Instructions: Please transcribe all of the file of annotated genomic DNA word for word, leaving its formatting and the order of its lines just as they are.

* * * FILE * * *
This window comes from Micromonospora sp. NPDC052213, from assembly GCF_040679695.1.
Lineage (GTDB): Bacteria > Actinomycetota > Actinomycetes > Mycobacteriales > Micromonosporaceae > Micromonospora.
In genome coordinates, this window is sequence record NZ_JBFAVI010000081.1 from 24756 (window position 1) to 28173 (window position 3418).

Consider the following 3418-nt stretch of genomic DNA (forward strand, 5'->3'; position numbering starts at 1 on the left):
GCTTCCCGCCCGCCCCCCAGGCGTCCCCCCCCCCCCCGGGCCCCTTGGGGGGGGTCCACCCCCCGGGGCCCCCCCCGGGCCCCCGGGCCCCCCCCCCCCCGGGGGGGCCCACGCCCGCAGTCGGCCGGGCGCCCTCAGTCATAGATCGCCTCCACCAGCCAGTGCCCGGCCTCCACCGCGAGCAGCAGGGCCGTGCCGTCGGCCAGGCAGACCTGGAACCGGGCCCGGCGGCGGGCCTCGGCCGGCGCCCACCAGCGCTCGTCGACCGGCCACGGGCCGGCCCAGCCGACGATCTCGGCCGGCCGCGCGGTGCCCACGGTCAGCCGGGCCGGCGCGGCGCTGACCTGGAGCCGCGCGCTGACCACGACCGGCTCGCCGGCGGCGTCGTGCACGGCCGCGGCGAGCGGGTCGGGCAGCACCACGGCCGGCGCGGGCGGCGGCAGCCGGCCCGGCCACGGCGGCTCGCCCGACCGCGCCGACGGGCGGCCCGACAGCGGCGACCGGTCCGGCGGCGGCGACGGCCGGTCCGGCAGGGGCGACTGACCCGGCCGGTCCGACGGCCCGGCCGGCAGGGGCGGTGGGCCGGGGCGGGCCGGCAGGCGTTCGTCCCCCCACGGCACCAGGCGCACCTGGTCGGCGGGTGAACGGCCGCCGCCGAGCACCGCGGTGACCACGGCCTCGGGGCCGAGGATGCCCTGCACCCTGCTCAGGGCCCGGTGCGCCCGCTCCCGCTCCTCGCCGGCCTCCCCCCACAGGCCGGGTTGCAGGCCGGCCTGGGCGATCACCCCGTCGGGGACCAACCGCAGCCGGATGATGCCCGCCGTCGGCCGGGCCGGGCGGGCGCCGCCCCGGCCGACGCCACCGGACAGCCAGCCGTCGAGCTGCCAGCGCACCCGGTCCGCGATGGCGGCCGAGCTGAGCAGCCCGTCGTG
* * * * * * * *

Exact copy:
This window comes from Micromonospora sp. NPDC052213, from assembly GCF_040679695.1.
Lineage (GTDB): Bacteria > Actinomycetota > Actinomycetes > Mycobacteriales > Micromonosporaceae > Micromonospora.
In genome coordinates, this window is sequence record NZ_JBFAVI010000081.1 from 24756 (window position 1) to 28173 (window position 3418).

Consider the following 3418-nt stretch of genomic DNA (forward strand, 5'->3'; position numbering starts at 1 on the left):
GCTTCCCGCCCGCCCCCCAGGCGTCCCCCCCCCCCCCGGGCCCCTTGGGGGGGGTCCACCCCCCGGGGCCCCCCCCGGGCCCCCGGGCCCCCCCCCCCCCGGGGGGGCCCACGCCCGCAGTCGGCCGGGCGCCCTCAGTCATAGATCGCCTCCACCAGCCAGTGCCCGGCCTCCACCGCGAGCAGCAGGGCCGTGCCGTCGGCCAGGCAGACCTGGAACCGGGCCCGGCGGCGGGCCTCGGCCGGCGCCCACCAGCGCTCGTCGACCGGCCACGGGCCGGCCCAGCCGACGATCTCGGCCGGCCGCGCGGTGCCCACGGTCAGCCGGGCCGGCGCGGCGCTGACCTGGAGCCGCGCGCTGACCACGACCGGCTCGCCGGCGGCGTCGTGCACGGCCGCGGCGAGCGGGTCGGGCAGCACCACGGCCGGCGCGGGCGGCGGCAGCCGGCCCGGCCACGGCGGCTCGCCCGACCGCGCCGACGGGCGGCCCGACAGCGGCGACCGGTCCGGCGGCGGCGACGGCCGGTCCGGCAGGGGCGACTGACCCGGCCGGTCCGACGGCCCGGCCGGCAGGGGCGGTGGGCCGGGGCGGGCCGGCAGGCGTTCGTCCCCCCACGGCACCAGGCGCACCTGGTCGGCGGGTGAACGGCCGCCGCCGAGCACCGCGGTGACCACGGCCTCGGGGCCGAGGATGCCCTGCACCCTGCTCAGGGCCCGGTGCGCCCGCTCCCGCTCCTCGCCGGCCTCCCCCCACAGGCCGGGTTGCAGGCCGGCCTGGGCGATCACCCCGTCGGGGACCAACCGCAGCCGGATGATGCCCGCCGTCGGCCGGGCCGGGCGGGCGCCGCCCCGGCCGACGCCACCGGACAGCCAGCCGTCGAGCTGCCAGCGCACCCGGTCCGCGATGGCGGCCGAGCTGAGCAGCCCGTCGTG